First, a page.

Whether you’re displaying real-time statistics using data pulled from your logs or performing a deep dive to better understand your software stack, quick searching and filtering is necessary from any log management tool. Cloud-based log aggregators provide familiar query syntaxes to cut through large volumes of log data to find the log messages you need.
Unlike traditional tools such as awk and grep which require you to use complex regular expressions, many log aggregators support boolean keywords and operators, such as AND or OR, and the minus sign for negation (–) that, along with parentheses for grouping, allow you to build complicated expressions from smaller pieces. These syntaxes allow you to run searches across all your log data simultaneously. And remember, because your log files are stored in the cloud, searching through them is incredibly fast.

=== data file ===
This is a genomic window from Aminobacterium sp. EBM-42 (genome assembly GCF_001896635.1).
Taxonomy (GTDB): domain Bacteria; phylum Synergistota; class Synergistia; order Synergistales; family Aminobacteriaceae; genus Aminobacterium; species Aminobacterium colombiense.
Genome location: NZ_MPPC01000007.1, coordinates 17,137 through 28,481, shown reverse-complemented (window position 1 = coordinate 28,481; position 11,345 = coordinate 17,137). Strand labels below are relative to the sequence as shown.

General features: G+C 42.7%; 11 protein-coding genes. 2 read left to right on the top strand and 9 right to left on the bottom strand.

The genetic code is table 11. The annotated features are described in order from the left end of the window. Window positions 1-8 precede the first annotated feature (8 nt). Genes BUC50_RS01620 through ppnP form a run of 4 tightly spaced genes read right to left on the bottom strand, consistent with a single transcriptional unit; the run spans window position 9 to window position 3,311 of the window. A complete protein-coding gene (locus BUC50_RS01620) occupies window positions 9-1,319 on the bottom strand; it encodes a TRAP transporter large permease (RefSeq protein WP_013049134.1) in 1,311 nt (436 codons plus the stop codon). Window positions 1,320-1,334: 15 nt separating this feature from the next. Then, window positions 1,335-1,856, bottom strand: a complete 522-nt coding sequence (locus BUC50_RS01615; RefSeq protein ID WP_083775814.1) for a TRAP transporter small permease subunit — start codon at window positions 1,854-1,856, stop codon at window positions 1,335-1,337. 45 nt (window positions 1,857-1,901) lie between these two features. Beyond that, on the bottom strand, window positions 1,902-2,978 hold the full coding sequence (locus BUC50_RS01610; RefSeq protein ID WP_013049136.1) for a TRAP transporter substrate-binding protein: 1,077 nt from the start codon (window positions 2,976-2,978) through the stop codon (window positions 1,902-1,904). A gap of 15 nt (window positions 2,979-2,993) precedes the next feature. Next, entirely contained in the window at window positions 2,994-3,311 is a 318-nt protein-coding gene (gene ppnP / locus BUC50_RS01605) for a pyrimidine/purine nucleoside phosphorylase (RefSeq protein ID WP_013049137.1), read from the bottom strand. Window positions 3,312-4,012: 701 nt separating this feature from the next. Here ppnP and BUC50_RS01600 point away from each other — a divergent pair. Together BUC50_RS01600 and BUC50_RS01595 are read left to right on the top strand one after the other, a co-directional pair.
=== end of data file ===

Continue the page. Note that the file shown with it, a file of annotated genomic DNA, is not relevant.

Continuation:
Software in the cloud can be updated automatically—you can continue using the software without interruption and it gets better underneath your feet. New features and performance improvements are added without you having to do anything, and in the specific case of log aggregators, new file formats are supported as they gain popularity. There are only a small handful of formats developers use day in and day out, but there are several possible formats used across all the tools you might use in a month.
The number of file formats supported by a log aggregator influences how easy it is to search through those logs because each format needs its own parser. If the log aggregator supports querying specific fields in a format, then individual parsers are needed to understand how to map your query string to the log message fields.